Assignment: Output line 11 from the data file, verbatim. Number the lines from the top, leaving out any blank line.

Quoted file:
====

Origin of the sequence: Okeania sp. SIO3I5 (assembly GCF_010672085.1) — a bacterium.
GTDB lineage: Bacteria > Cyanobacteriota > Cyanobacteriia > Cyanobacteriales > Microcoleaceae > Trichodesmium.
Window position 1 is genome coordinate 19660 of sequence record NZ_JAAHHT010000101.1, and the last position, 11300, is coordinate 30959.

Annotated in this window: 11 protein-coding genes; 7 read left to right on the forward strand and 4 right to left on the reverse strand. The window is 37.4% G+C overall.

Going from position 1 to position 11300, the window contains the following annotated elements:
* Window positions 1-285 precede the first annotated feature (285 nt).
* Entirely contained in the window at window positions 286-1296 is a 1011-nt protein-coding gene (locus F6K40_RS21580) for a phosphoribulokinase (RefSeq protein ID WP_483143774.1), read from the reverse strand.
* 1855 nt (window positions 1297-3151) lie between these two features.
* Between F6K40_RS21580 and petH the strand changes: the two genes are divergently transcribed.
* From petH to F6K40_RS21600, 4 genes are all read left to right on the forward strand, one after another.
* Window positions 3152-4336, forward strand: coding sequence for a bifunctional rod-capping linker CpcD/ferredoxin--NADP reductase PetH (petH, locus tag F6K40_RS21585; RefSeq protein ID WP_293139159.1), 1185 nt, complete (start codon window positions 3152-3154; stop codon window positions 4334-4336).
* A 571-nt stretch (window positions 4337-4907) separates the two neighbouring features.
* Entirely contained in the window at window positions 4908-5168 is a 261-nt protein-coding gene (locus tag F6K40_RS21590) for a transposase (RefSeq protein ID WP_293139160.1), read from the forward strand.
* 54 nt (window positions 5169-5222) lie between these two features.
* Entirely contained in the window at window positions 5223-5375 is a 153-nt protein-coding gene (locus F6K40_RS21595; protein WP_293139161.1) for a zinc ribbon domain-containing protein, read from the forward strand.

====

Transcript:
* Window positions 3152-4336, forward strand: coding sequence for a bifunctional rod-capping linker CpcD/ferredoxin--NADP reductase PetH (petH, locus tag F6K40_RS21585; RefSeq protein ID WP_293139159.1), 1185 nt, complete (start codon window positions 3152-3154; stop codon window positions 4334-4336).